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Emerald Ash Borer

Emerald ash borer (EAB), Agrilus planipennis Fairmaire, is an exotic beetle that was discovered in southeastern Michigan near Detroit in the summer of 2002. The adult beetles nibble on ash foliage but cause little damage. The larvae (the immature stage) feed on the inner bark of ash trees, disrupting the tree's ability to transport water and nutrients. Emerald ash borer probably arrived in the United States on solid wood packing material carried in cargo ships or airplanes originating in its native Asia. Emerald ash borer is also established in Windsor, Ontario, was found in Ohio in 2003, northern Indiana in 2004, northern Illinois and Maryland in 2006, western Pennsylvania and West Virginia in 2007, Wisconsin, Missouri and Virginia in the summer of 2008, Minnesota, New York, Kentucky in the spring of 2009, Iowa in the spring of 2010, Tennessee in the summer of 2010, Connecticut, Kansas, and Massachusetts in the summer of 2012, New Hampshire in the spring of 2013, North Carolina and Georgia in the summer of 2013, Colorado in the fall of 2013, New Jersey in the spring of 2014, Arkansas in the summer of 2014, Louisiana in the winter of 2015, Texas in the spring of 2016, Nebraska and Delaware in the summer of 2016, and Oklahoma and Alabama in Fall 2016. Since its discovery, EAB has:

  • Killed hundreds of millions of ash trees in North America.
  • Caused regulatory agencies and the USDA to enforce quarantines and fines to prevent potentially infested ash trees, logs or hardwood firewood from moving out of areas where EAB occurs.
  • Cost municipalities, property owners, nursery operators and forest products industries hundreds of millions of dollars.

Recommended Resources

Initial county EAB detections in North America

PDF Map of EAB Locations
As of August 1, 2017
Click to enlarge

Changes/additions included since the July 5, 2017 map are as follows:

The addition of initial county detections in:

  • Ringgold County, IA
  • Ouachita Parish, LA
  • MO
    • Cecil County
    • Crawford County
  • NJ
    • Morris County
    • Sussex County
    • Warren County

Added to the list of Canadian initial county detections:

  • Quebec City, QC

New York has expanded their state quarantine

Click here for more information.

EAB University

EAB University

Head back to school to learn the latest about what is being done to address emerald ash borer and other invasive species in North America.

The 2017 Spring session has been posted!

Important Information

Science and Management of Ash Forests After EAB

A Workshop on the Future of Ash Forests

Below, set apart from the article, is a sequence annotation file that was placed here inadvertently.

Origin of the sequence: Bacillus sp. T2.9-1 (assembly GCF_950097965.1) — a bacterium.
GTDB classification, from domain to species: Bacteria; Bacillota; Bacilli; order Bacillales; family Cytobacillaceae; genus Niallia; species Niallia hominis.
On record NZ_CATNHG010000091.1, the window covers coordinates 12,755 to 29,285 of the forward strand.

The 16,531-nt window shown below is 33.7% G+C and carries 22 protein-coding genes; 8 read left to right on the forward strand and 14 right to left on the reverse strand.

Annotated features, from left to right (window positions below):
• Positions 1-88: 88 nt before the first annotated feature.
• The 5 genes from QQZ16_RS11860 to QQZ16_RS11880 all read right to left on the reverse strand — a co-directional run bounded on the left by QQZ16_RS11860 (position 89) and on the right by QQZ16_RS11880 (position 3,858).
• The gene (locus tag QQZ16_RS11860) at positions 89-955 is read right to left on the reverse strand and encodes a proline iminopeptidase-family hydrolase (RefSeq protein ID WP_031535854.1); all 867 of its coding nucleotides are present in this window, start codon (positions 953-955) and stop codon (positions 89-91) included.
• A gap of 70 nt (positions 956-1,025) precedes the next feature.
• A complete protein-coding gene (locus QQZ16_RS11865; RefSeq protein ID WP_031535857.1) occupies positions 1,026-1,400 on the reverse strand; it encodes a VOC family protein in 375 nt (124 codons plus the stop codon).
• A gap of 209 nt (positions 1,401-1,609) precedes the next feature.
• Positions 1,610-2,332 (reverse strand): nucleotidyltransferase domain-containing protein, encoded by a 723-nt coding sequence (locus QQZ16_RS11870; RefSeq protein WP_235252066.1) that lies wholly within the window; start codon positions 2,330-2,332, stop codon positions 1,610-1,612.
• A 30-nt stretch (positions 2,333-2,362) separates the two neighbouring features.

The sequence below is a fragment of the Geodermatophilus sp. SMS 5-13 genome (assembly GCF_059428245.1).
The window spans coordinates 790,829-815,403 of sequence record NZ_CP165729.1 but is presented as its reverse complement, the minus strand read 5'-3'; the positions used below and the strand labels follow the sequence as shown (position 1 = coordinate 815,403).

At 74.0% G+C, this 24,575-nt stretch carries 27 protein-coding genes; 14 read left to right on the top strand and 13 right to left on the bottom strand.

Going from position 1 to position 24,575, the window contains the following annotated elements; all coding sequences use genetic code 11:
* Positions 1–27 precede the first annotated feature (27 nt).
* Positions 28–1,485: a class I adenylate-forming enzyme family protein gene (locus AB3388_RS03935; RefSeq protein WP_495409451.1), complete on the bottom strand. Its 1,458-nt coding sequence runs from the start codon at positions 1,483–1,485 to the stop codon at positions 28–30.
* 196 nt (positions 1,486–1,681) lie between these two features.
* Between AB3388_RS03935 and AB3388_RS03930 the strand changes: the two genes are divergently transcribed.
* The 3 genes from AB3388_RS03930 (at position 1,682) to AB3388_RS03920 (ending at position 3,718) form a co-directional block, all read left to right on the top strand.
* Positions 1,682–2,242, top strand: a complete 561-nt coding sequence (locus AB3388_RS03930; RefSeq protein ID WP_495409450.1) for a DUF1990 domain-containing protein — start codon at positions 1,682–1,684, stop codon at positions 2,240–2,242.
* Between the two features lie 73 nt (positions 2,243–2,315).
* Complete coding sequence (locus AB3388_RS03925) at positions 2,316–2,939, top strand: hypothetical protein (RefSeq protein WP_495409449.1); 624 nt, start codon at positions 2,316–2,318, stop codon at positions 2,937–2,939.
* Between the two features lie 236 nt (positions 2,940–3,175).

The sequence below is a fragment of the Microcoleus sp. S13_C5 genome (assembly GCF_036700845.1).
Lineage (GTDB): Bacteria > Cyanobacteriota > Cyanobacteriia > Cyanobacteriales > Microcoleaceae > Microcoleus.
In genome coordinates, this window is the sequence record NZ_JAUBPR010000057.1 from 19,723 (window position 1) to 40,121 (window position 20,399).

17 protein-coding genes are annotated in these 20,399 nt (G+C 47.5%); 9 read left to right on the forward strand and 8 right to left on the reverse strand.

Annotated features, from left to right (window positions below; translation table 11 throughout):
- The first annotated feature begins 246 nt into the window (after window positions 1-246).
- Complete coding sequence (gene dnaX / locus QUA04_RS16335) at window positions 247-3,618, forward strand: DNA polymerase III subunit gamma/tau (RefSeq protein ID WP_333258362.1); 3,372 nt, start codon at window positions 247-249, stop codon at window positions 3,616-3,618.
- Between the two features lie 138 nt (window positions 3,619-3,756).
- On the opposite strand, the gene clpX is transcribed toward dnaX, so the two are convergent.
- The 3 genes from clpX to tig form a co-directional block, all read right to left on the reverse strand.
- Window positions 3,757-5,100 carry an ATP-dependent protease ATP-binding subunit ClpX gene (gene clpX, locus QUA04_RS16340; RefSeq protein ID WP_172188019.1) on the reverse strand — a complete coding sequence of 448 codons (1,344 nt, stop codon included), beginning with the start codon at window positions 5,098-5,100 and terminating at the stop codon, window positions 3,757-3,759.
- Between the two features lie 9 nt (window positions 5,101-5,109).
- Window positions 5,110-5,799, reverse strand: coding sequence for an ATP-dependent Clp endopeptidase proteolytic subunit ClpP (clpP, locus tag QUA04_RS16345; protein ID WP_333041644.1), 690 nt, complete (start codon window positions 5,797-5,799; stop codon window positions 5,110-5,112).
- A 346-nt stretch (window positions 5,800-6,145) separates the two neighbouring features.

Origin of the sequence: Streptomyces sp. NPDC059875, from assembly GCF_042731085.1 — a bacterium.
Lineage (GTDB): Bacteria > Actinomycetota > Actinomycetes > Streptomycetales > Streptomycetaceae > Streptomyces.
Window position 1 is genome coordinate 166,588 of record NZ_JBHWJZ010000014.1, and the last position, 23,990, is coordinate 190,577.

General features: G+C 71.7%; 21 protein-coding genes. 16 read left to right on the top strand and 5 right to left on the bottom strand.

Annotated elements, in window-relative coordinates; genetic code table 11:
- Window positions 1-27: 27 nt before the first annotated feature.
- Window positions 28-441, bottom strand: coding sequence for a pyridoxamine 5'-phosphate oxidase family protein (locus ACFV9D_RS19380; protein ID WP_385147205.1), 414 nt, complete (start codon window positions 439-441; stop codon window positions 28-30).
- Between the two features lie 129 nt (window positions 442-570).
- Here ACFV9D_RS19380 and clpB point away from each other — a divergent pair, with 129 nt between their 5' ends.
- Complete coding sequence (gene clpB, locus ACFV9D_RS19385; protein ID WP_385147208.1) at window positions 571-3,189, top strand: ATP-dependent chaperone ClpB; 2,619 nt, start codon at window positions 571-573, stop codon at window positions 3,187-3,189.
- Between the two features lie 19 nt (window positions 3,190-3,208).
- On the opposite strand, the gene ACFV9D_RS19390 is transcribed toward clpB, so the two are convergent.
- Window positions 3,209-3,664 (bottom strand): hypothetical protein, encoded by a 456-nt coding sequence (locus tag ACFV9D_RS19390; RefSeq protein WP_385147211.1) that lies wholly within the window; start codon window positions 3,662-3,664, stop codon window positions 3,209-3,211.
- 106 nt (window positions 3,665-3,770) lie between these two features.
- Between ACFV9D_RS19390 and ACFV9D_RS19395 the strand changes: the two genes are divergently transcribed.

July 25 - 27, 2017
Duluth, MN, USA
The Inn on Lake Superior

Join managers, land owners, and researchers for presentations, field tours, and posters aimed at the expected changes from the loss of ash and management options for resilient ecosystems.

Topics will include silvicultural approaches, options for species transition, hydrologic changes, plant community response, biogeochemistry, and more!

Science and Management of Ash Forests After EAB

Insecticide Options for Protecting Ash Trees
June 2014 - Second Edition

Insecticide Options for Protecting Ash Trees cover

Many homeowners, arborists and tree care professionals want to protect valuable ash trees from EAB. Scientists have learned much about this insect and methods to protect ash trees since 2002. This bulletin is designed to answer frequently asked questions and provide the most current information on insecticide options for controlling EAB.

Coalition for Urban Ash Tree Conservation EAB Management Statement

This document is an endorsement for ash tree conservation as part of integrated approach to managing emerald ash borer in urban areas, and is supported by university scientists with expertise in EAB management, commercial arborists, municipal foresters, public works officials, and non-governmental organizations (NGOs).

Additional Letters of Support

What To Know About EAB

adult eab
Adult Beetles are metallic green and about 1/2-inch long.
It attacks only ash trees (Fraxinus spp.)
d-shaped exit hole
Adults leave a D-shaped exit hole in the bark when they emerge in spring.
Woodpeckers like EAB larvae; heavy woodpecker damage on ash trees may be a sign of infestation.
Firewood cannot be moved in many areas because of the EAB quarantine.
packing crate
It probably came from Asia in wood packing material.

News & Information

Get the most current information about emerald ash borer from our popular EAB University webinars or follow us on Twitter for the latest news about EAB.

EAB University

Emerald Ash Borer University

The Spring 2017 EAB University line-up of webinars has been posted!


Check Out The 2017 Spring Webinars